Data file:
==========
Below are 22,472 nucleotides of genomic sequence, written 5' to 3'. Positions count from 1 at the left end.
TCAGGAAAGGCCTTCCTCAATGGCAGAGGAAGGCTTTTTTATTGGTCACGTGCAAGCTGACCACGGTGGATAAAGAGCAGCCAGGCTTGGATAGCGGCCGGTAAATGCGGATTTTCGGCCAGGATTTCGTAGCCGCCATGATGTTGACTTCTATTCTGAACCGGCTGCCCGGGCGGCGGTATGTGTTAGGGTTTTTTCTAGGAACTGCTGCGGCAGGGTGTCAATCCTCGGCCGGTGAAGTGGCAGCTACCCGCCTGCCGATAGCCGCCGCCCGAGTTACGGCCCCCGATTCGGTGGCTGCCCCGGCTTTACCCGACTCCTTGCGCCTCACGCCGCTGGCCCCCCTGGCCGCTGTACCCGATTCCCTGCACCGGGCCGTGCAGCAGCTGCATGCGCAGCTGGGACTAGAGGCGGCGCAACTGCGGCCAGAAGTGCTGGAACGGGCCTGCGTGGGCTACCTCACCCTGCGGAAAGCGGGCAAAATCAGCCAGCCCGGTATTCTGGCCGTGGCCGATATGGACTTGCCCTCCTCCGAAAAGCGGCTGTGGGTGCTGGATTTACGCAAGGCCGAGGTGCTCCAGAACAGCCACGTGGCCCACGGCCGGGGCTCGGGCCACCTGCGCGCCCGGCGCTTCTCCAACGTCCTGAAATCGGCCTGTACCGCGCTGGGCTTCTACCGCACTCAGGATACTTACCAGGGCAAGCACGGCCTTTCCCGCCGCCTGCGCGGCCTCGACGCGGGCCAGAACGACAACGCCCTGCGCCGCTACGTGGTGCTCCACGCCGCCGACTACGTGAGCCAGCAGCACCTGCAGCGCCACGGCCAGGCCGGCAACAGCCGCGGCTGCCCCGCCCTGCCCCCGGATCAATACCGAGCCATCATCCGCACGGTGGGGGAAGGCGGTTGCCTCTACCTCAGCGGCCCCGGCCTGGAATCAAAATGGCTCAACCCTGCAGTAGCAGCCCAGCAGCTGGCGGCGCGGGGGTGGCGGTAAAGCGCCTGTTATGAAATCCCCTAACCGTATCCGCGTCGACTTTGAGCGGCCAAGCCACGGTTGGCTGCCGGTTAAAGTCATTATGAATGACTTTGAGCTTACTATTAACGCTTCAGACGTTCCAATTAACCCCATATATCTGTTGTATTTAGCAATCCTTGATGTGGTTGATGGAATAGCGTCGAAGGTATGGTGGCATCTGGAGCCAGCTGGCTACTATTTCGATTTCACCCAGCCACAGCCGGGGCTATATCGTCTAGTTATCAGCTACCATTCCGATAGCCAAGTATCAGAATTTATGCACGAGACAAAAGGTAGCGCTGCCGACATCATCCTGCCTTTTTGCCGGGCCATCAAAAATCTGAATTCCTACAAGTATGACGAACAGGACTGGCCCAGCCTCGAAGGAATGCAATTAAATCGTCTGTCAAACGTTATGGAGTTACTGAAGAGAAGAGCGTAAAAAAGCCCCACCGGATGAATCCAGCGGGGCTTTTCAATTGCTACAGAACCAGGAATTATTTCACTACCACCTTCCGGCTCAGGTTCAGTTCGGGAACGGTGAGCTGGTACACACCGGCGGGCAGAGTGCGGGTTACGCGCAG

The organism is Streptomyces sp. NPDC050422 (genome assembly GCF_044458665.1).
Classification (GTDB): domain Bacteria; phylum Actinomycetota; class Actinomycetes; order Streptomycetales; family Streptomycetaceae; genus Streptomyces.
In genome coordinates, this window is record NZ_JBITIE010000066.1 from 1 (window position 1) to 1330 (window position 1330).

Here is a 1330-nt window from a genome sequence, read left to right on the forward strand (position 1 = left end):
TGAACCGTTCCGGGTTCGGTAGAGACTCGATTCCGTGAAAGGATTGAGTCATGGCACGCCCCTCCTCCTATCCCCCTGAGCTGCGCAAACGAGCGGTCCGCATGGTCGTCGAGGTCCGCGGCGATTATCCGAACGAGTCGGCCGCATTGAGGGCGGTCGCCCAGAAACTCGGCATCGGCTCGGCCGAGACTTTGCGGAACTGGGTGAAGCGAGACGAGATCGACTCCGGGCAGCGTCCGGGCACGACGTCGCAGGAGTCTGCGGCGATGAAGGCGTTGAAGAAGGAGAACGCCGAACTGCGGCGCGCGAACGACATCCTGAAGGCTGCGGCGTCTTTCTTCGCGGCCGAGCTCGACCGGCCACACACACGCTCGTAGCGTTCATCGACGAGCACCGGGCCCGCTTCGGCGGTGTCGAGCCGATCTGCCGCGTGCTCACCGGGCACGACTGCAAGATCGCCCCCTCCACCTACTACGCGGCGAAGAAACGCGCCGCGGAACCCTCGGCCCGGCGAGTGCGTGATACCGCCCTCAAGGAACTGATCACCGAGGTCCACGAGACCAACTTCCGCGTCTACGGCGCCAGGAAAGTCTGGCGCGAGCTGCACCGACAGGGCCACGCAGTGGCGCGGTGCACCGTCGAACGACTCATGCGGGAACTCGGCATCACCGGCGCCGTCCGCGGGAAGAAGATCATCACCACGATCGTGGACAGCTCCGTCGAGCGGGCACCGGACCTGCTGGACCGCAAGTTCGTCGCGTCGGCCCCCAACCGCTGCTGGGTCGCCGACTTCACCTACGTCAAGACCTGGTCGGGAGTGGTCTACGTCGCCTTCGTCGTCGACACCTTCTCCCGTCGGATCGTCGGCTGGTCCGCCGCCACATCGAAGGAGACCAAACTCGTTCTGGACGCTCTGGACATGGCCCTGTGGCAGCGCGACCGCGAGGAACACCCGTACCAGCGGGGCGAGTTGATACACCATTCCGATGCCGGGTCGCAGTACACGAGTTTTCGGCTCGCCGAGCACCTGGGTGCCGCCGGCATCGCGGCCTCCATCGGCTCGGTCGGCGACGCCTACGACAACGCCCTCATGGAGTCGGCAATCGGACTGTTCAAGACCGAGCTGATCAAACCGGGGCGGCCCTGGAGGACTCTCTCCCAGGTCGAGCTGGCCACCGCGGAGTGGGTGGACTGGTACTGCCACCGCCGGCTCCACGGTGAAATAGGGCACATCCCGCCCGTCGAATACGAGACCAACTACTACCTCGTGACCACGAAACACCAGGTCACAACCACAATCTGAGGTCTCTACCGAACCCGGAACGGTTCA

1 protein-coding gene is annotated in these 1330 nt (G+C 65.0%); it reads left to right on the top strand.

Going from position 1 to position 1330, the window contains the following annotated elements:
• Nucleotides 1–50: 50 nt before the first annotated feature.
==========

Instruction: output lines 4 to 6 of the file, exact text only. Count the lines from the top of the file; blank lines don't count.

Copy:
Classification (GTDB): domain Bacteria; phylum Actinomycetota; class Actinomycetes; order Streptomycetales; family Streptomycetaceae; genus Streptomyces.
In genome coordinates, this window is record NZ_JBITIE010000066.1 from 1 (window position 1) to 1330 (window position 1330).

Here is a 1330-nt window from a genome sequence, read left to right on the forward strand (position 1 = left end):